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Regularly flushing the MySQL Query Cache

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When we analyze our customers systems we see typically a high fragmentation of the query cache after a while. This leads to a less optimal use of the Query Cache than possible.

With the following Query you can see the values for your Query Cache:

mysql> SHOW GLOBAL STATUS LIKE 'Qcache%';
+-------------------------+----------+
| Variable_name           | Value    |
+-------------------------+----------+
| Qcache_free_blocks      | 11328    |
| Qcache_free_memory      | 89442000 |
| Qcache_hits             | 6595644  |
| Qcache_inserts          | 1041831  |
| Qcache_lowmem_prunes    | 717896   |
| Qcache_not_cached       | 1040936  |
| Qcache_queries_in_cache | 17775    |
| Qcache_total_blocks     | 46990    |
+-------------------------+----------+

Watch out for the value of Qcache_free_blocks and Qcache_free_memory.

The MySQL documentation states: You can defragment the query cache to better utilize its memory with the FLUSH QUERY CACHE statement. The statement does not remove any queries from the cache. [ 1 ].

So we planned already for long time to write a script to do this job on a regular base. Now we finally found some time to do it:

#!/bin/bash
#
# flush_query_cache.sh
#

parameter="$@"

USER='root'
PASSSWORD=''
HOST='127.0.0.1'
PORT=3306
MYSQL='mysql'
SQL="FLUSH QUERY CACHE"

if [ "$parameter" == '' ] ; then
  parameter="--user=$USER --password=$PASSWORD --host=$HOST --port=$PORT"
fi

cmd="$MYSQL $parameter --execute='$SQL'"
# echo $cmd
eval $cmd
exit $?

This script is run from our crontab for maintenance purposes:

#
# crontab.txt
#
# Defragement the Query Cache from time to time
42 * * * *  cd /home/mysql/myenv ; bin/flush_query_cache.sh --user=root \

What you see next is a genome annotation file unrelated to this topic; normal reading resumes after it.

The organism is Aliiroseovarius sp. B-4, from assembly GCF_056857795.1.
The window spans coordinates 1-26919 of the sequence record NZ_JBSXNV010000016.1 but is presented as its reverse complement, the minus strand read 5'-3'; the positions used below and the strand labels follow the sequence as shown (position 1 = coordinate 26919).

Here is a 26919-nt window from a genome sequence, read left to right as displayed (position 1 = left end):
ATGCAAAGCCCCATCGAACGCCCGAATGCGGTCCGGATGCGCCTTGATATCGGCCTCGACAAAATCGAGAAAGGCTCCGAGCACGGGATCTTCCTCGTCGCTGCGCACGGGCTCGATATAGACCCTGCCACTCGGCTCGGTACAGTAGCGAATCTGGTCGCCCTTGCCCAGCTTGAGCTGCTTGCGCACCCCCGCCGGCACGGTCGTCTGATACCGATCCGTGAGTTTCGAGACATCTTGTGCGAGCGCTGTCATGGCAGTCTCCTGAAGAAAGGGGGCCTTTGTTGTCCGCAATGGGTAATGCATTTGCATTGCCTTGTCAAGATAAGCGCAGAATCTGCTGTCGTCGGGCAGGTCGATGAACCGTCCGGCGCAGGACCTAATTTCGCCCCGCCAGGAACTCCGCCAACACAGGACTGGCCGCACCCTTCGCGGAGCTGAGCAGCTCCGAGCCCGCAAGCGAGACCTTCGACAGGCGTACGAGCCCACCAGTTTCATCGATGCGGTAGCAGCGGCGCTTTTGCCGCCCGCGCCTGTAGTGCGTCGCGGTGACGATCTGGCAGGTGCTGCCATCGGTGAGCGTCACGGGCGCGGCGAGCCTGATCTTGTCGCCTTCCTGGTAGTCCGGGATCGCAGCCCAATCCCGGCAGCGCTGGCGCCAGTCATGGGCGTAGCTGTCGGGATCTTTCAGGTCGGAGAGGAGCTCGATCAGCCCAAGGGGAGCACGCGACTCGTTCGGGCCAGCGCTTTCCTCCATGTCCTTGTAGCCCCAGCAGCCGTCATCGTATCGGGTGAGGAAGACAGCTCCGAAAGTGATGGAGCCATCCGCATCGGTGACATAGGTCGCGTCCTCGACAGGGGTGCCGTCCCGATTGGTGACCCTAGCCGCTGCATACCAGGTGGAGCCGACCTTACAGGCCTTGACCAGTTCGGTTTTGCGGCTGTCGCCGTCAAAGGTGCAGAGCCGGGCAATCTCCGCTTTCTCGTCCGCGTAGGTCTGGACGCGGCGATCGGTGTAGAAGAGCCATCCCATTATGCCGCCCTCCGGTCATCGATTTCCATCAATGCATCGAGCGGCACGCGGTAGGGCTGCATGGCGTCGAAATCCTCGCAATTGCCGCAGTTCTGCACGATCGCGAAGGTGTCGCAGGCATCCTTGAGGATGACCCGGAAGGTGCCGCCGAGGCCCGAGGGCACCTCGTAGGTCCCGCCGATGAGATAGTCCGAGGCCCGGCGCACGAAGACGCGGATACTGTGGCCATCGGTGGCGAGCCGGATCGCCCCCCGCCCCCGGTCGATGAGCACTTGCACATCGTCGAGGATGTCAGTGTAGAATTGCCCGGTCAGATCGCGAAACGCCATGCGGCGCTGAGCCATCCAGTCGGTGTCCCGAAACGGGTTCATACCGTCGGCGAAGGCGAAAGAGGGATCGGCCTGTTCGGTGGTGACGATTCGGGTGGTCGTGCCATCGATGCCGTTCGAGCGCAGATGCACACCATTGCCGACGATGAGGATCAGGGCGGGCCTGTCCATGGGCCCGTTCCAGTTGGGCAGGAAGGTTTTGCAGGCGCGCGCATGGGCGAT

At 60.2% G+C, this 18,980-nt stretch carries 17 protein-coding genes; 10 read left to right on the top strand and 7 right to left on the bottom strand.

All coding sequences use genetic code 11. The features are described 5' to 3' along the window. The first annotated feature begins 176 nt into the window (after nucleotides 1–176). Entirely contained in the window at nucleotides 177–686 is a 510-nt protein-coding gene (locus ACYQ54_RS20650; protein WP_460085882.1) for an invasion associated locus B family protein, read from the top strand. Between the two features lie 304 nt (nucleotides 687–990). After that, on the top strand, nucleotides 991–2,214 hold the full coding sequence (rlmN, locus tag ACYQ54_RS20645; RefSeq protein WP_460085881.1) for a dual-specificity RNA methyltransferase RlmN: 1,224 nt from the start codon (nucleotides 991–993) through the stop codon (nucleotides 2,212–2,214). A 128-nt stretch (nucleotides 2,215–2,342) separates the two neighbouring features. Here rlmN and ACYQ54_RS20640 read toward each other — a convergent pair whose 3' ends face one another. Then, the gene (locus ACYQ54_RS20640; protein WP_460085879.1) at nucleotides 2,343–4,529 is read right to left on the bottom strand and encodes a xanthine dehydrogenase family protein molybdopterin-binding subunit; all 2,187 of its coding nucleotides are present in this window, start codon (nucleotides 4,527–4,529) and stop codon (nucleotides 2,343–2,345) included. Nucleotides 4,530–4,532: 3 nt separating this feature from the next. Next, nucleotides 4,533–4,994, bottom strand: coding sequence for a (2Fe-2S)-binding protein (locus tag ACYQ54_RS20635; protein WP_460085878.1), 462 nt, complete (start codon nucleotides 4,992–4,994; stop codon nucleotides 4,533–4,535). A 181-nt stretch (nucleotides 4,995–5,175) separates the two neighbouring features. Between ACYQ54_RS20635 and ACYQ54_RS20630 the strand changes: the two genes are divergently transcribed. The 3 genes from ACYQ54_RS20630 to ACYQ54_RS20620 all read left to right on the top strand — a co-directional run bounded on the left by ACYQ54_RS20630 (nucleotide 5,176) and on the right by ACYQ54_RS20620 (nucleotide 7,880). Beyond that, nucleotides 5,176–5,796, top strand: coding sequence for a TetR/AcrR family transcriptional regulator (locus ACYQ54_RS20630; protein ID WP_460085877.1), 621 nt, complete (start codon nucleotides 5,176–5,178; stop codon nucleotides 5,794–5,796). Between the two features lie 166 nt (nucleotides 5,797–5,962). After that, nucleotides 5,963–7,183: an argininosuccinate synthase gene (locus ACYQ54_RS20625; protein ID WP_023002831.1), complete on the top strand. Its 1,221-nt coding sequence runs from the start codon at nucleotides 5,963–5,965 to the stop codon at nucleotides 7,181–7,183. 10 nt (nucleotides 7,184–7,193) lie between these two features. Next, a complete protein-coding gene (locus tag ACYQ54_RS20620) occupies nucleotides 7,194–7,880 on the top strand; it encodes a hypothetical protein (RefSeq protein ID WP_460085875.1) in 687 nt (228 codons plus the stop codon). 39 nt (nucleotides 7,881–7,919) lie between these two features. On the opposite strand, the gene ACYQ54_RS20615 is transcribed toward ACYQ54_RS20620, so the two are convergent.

--host=127.0.0.1 --port=3306 >>log/flush_query_cache.log 2>&1
43 * * * *  cd /home/mysql/myenv ; bin/flush_query_cache.sh --user=root \
--host=127.0.0.1 --port=3307 >>log/flush_query_cache.log 2>&1

If a significant improvement of the system performance can be felt we cannot say at the moment.

Comments

i wonder why mysql cant flush the QC on its own. having a configuration parameter to flush every x seconds would be so much more convenient and everybody using QC would use it if reasonable defaults were set ...
Anonymouscomment

why not flush it after every N_th QC change!
Anonymouscomment

Hi Normann, Yes, why not? Great idea! Something like: If Qcache_free_blocks is bigger than 10% of Qcache_total_blocks then do a flush. It just needs a little bit more logic in the script... Oli
admincomment

How would you add this logic to the script? Maybe pull out Qcache_free_blocks and Qcache_total_blocks and set them to variables?
Anonymouscomment

somebody should make benchmarks. if you can see a batter performance sombody can make a patch, so it would be hardcoded.
Anonymouscomment

Hi, Hopefully this will help. As of 5.1.6 (iirc) the event_scheduler has been available. Simply enable it on the server you're using in my.cnf (details can be found in the manual). Then create something like this: mysql> use mysql; CREATE EVENT `flush_q_cache` ON SCHEDULE EVERY 60 MINUTE STARTS '2011-02-15 20:28:01' ON COMPLETION NOT PRESERVE ENABLE DO FLUSH QUERY CACHE This will create an event attached to the mysql system schema, which, from the the start time/date, will run FLUSH QUERY CACHE every 60 minutes. This eliminates the need for shell scripts, and passwords, and keeps everything within the realm of the DBA. The only caveat is the user will need appropriate rights to the system table so this will often be setup as the DB root user or similarly privileged account.
Anonymouscomment